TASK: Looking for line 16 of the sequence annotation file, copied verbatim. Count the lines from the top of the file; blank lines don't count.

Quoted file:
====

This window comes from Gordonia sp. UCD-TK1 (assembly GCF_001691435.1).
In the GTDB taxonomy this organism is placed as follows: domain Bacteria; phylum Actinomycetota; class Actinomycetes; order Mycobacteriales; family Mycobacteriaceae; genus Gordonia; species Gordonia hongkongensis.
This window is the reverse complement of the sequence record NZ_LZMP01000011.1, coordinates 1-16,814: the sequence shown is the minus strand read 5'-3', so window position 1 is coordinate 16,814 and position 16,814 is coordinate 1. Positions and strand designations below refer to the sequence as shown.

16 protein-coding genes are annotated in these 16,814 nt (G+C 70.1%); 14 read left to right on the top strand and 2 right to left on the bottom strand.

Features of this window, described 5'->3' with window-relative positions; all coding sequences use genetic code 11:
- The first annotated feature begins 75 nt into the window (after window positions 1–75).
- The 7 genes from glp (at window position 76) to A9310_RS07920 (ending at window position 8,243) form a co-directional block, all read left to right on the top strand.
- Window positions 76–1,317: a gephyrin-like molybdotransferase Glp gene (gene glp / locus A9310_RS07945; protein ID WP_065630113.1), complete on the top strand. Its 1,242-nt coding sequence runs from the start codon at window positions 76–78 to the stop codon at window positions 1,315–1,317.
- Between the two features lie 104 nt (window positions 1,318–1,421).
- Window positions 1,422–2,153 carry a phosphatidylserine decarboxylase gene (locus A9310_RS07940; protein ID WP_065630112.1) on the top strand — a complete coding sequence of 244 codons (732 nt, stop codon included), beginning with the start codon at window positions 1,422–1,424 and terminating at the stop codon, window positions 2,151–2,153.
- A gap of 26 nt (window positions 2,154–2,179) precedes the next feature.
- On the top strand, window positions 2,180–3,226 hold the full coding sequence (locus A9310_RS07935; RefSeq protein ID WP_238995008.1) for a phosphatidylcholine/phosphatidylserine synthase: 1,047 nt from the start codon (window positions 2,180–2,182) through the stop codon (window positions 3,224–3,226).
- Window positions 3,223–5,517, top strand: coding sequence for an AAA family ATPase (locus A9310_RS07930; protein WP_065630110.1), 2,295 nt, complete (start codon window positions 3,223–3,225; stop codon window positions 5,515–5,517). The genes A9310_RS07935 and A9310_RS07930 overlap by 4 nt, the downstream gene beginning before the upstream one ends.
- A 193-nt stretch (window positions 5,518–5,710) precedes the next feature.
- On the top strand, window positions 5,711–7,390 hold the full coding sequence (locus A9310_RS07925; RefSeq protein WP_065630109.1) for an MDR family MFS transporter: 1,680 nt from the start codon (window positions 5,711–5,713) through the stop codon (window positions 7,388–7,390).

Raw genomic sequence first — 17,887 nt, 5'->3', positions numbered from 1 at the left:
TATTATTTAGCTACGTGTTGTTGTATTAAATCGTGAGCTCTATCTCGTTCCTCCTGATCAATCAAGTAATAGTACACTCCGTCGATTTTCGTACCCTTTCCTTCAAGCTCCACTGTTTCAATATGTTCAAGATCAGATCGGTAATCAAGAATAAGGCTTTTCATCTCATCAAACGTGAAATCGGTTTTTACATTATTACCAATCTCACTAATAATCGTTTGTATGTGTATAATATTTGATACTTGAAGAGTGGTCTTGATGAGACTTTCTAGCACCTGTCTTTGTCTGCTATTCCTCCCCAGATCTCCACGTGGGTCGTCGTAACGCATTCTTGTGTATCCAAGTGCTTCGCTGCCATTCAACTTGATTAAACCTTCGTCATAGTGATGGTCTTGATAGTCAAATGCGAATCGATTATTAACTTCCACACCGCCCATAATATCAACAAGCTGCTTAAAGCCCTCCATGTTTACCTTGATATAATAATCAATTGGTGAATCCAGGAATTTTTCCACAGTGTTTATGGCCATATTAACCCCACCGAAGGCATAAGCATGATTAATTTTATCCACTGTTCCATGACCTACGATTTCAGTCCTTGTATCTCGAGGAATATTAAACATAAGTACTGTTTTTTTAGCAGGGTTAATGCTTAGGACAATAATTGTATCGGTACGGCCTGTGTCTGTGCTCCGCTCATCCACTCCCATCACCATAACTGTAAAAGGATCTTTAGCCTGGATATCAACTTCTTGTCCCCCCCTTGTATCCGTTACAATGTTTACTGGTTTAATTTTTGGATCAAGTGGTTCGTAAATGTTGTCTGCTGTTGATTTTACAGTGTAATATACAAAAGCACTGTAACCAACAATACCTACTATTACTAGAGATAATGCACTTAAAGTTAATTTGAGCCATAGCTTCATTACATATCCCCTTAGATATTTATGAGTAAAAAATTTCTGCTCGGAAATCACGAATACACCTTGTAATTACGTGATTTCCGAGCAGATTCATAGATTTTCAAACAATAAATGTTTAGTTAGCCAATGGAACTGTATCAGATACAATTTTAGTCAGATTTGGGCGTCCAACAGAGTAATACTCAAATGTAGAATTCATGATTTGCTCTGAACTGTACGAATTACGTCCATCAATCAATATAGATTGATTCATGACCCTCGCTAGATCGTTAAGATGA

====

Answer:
Raw genomic sequence first — 17,887 nt, 5'->3', positions numbered from 1 at the left: